The Greek Church’s Empire: Roman and Byzantine

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156726361Much of the established traditions, guidelines and life style of the Church became “standardized” and widely practiced with the help of what is most commonly known as the Byzantine Empire. The word Byzantine is merely a name given to this empire by later historians whereas the Empire knew itself as Roman. St. Constantine, during his rise to Emperor of the Roman Empire, became fond of Christians (though they were persecuted at the time) for reasons, which aren’t necessarily known. One reason may have been a result of what happened in 312 AD at the Battle of Milvian Bridge, in which Constantine looked up, saw a cross of light in the sky which said “in this sign you shall conquer.” Constantine ordered that his men put the Chi-Rho (χ-ρ), the first two letters of the name of Christ in Greek, on their shields.

Whether this was the reason for Constantine’s focus on Christianity, Constantine issued the Edict of Milan in 313 AD, which allowed Christians to practice their faith without fear of persecution. Between 324 AD and 330 AD, Constantine transferred the main capital of the empire from Rome to Byzantium, which was also known as New Rome and Constantinople (city of Constantine). During his reign he helped establish the Church as the prominent religion of the Empire, even calling the 1st Ecumenical Council of Nicaea in 325 AD, which was the first gathering of its kind with over 300 bishops attending and deciding correct Orthodox teachings. His mother, St. Helen, was instrumental in finding the actual Cross of Christ in roughly 327 AD. In 380 AD, the Church became the official religion of the Empire.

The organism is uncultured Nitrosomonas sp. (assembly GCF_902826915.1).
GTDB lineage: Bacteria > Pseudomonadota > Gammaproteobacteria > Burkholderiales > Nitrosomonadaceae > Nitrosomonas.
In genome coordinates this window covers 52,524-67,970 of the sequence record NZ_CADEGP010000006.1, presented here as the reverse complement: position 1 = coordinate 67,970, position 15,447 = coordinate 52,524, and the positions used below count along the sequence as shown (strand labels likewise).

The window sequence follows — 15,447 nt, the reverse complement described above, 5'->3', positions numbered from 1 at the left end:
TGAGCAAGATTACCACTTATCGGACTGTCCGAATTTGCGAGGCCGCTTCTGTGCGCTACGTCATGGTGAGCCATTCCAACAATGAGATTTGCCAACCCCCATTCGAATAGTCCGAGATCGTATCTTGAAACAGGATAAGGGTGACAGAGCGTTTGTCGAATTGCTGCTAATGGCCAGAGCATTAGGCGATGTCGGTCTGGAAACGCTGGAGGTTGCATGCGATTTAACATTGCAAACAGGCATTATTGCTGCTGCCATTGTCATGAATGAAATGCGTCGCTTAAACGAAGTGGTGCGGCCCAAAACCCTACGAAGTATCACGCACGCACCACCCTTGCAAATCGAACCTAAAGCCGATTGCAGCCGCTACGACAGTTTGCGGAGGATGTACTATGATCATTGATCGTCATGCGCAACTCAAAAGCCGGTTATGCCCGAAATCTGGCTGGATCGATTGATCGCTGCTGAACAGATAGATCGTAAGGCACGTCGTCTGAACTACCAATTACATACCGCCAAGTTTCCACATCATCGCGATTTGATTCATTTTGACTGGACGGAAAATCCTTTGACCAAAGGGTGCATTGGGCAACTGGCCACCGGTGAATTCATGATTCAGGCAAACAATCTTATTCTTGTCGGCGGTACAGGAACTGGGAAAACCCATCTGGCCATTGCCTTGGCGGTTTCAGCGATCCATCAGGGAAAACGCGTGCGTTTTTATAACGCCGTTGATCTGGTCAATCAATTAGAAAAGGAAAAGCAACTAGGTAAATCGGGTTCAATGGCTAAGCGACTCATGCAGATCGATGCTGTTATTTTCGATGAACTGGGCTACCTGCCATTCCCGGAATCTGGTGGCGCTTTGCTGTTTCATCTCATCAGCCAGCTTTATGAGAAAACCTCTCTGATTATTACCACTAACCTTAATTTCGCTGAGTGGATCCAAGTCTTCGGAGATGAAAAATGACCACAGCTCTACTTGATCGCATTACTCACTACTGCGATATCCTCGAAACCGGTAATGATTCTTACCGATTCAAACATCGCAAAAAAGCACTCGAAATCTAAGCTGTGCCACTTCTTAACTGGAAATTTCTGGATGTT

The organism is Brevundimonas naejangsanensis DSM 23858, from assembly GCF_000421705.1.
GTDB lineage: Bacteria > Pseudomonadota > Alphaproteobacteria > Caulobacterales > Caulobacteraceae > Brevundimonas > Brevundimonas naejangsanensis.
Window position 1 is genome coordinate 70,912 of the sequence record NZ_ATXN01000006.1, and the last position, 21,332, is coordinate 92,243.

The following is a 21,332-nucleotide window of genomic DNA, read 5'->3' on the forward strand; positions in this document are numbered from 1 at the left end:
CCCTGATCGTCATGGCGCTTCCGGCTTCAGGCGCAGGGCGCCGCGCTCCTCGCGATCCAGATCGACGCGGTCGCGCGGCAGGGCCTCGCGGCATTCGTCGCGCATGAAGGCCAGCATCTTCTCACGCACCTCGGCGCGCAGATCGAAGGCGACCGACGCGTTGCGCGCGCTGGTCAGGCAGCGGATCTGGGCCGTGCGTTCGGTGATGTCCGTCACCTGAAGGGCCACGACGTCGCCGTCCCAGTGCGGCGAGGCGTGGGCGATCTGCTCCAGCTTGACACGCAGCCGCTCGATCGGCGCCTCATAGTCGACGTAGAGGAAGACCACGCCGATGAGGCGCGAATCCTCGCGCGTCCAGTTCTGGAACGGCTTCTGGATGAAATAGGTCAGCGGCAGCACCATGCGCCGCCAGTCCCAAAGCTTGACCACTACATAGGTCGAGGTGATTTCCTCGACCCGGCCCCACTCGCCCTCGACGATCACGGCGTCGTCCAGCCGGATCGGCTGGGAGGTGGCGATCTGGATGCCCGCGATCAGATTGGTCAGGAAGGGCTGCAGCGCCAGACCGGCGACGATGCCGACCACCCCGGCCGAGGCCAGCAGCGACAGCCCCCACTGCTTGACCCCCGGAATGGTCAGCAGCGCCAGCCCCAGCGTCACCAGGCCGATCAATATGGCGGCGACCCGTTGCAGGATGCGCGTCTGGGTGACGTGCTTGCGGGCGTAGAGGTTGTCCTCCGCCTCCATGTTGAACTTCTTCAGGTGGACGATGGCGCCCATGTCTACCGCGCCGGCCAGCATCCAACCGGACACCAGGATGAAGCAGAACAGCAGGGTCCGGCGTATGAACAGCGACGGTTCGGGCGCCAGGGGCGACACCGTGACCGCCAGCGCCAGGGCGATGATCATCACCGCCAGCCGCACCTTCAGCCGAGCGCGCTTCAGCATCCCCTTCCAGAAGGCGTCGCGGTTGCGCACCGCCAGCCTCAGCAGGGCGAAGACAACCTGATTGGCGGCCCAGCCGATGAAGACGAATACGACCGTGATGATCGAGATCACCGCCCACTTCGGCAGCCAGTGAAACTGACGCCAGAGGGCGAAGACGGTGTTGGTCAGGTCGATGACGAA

Though the Empire was not always the most Christian or most Orthodox in their understanding, this Empire is touted with a special significance in the life of the Church. Prior to the legalization of Christianity there were no churches. It was through the legalization and support of the faith that thousands of churches were built, and ultimately the Construction of Hagia Sophia, the great Church of Christ, in Constantinople (modern-day Istanbul). Countless saints and brilliant minds of the world were citizens of the Empire. (Fun fact: St. Basil the Great, Bishop of Caesarea, is the first person to establish what we would consider a hospital, not merely somewhere for sick people to go, but somewhere to seek medical treatment and healing.)

Sadly, history is written by those who come out on top, and unfortunately, the empire was unable to last past 1453 AD, just before the invention of the printing press, and prior to the west becoming “enlightened.” Did your history book in high school cover one of the longest lasting empires in history? Probably not, and if it did it might just be one paragraph. Western Europe gained strength and power and established what we know as the Holy Roman Empire, their strength promoted the Bishop of Rome, and the nations that emerged from their sphere of influence became the nations of immense influence in “Western Culture,” creating a history focused on the West, while forgetting the brilliance, faith and longevity of the Byzantine Empire.

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This post was written by Andrew Athanasiou

About Andrew Athanasiou

Andrew is a student of Holy Cross Greek Orthodox School of Theology, located in Brookline, Massachusetts. Andrew is a Masters of Divinity Student who is also a Seminarian. Andrew is from Pittsburgh, Pennsylvania, and his knowledge comes from five major sources: Greek Orthodox Seminary; Greek Orthodox Summer Camp; both being taught and teaching in Greek Orthodox Sunday School; and finally further readings and interests in other theological areas.